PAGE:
As a technology-based company, Alpha Efficiency is well on its way to carry on as usual. Having exercised remote working as a part of business philosophy, the company has been able to adjust to new circumstances seeing little to no drop in productivity during the crisis. But as sitting in front of a computer all day and having conferences via video calls can be tiring, they will continue to practice face-to-face meetings after the lockdown.

Source: Business Reporter

Even with modern technologies, it is extremely hard to replicate office working. Having to juggle child care, shopping, cleaning and rest can bring too many distractions. This is why most business owners are reluctant when it comes to their employees working from home. But since the crisis has forced the situation we may expect a change in attitude and more openness amongst business executives to working away from the office. A younger generation of workers who have grown up with technology and are accustomed to making connections remotely from early childhood can carry that experience with them into the workforce. For those that remote working has not yet played a role in the way company works, it undoubtedly will soon. But businesses will need a reliable way to create meaningful and productive connections with employees scattered around the world if this is to be successful.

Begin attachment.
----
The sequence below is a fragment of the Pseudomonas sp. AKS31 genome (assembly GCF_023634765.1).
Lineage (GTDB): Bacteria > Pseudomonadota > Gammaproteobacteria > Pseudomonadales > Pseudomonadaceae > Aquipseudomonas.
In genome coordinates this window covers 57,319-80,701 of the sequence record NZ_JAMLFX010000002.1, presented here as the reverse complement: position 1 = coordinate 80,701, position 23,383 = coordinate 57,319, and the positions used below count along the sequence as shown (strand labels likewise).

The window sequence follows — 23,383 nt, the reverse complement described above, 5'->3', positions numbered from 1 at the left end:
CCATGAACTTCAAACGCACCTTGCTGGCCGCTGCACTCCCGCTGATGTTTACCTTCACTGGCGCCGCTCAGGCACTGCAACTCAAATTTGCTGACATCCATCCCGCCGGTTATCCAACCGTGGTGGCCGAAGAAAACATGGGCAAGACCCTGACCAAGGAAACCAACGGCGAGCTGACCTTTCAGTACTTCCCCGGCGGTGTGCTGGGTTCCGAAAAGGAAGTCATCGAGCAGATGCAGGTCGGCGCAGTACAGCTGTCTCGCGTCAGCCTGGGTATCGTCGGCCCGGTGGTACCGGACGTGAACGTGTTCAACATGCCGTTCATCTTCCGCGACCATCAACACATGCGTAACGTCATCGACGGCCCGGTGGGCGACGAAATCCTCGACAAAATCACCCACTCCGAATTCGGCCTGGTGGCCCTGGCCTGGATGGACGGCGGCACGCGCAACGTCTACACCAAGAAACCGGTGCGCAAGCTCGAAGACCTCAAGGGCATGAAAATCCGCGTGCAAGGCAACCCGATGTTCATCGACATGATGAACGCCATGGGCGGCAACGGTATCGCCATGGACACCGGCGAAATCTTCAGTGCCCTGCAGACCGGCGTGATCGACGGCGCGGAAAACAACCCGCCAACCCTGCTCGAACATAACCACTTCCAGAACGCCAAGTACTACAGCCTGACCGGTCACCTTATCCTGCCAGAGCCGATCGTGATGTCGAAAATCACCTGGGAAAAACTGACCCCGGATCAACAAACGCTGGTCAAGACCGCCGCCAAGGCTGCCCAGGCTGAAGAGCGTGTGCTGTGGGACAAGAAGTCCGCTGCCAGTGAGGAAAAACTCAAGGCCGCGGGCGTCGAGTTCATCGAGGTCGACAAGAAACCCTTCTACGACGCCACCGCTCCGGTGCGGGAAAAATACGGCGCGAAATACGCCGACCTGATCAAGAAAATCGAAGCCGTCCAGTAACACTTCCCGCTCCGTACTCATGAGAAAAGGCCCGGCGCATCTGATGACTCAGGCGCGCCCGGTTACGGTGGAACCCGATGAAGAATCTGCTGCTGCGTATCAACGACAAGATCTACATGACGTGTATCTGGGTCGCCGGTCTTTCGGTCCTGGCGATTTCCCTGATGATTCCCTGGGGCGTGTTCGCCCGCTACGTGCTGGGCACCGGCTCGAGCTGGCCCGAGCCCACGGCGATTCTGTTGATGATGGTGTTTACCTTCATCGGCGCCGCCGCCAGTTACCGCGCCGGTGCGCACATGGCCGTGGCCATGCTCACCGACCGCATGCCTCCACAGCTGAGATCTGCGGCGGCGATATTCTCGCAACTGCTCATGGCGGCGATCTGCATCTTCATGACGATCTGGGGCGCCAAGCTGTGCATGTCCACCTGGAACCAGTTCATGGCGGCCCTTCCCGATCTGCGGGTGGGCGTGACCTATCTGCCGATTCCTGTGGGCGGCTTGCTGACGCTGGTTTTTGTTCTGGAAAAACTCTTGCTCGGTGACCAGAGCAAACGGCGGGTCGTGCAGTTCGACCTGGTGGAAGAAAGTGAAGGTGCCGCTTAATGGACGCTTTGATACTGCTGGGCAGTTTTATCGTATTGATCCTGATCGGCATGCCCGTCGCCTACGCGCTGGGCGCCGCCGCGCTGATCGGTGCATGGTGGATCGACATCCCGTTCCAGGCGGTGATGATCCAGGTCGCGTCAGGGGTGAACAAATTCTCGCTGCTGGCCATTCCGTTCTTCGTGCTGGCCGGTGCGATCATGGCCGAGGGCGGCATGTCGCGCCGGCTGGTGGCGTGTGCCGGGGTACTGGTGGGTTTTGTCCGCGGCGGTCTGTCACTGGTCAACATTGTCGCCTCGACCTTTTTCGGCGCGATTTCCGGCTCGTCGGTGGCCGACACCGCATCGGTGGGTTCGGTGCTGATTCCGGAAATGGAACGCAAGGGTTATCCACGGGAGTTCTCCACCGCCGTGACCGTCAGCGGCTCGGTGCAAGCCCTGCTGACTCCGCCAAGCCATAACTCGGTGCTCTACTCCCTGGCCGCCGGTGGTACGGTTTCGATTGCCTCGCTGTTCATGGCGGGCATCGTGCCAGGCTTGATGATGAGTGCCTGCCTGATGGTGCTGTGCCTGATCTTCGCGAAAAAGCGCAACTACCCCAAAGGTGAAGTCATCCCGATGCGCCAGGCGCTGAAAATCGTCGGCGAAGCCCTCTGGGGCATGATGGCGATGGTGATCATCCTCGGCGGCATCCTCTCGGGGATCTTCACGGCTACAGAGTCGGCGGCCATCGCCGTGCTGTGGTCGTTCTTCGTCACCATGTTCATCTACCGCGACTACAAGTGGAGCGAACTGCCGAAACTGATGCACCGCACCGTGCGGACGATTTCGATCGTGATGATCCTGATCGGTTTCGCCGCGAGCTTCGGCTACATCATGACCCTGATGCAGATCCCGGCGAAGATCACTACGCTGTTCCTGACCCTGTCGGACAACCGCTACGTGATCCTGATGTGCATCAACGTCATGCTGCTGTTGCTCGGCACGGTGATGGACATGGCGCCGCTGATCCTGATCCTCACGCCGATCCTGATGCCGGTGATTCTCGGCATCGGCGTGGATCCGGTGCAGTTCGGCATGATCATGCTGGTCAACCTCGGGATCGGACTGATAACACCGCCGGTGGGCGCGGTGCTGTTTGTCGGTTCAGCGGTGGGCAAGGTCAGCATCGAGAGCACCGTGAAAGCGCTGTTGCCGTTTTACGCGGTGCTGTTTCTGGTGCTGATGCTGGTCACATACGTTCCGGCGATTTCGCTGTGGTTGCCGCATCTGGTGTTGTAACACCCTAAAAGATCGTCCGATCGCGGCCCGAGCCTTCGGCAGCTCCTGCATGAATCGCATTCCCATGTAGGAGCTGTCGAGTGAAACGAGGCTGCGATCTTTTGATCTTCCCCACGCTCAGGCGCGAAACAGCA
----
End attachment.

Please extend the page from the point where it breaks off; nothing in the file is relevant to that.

As this pandemic continues firms are beginning to look within to see what could be improved and how to maintain crucial continuity of service with their staff working from home. The crisis has already lasted longer than any firm could have predicted, and if it continues even longer or happens again it is important to identify what each firm needs to do to avoid losing money. Creating a people-first continuity plan is key to minimizing risk, providing continuity of service, and maintaining a fragmented work pool. In terms of teams connectivity businesses should:

Source: Integrity Data
  • Identify key business functions – Determine which people and teams are fundamental for continuing customer connectivity projects.
  • Define roles and responsibilities – Creating clear definitions for who is responsible for what will highlight existing gaps and create clarity for teams when they need it most.
  • Identify dependencies between teams and functions – Determine how teams will remain connected, access the requiring tooling, and enable customer connectivity projects to continue.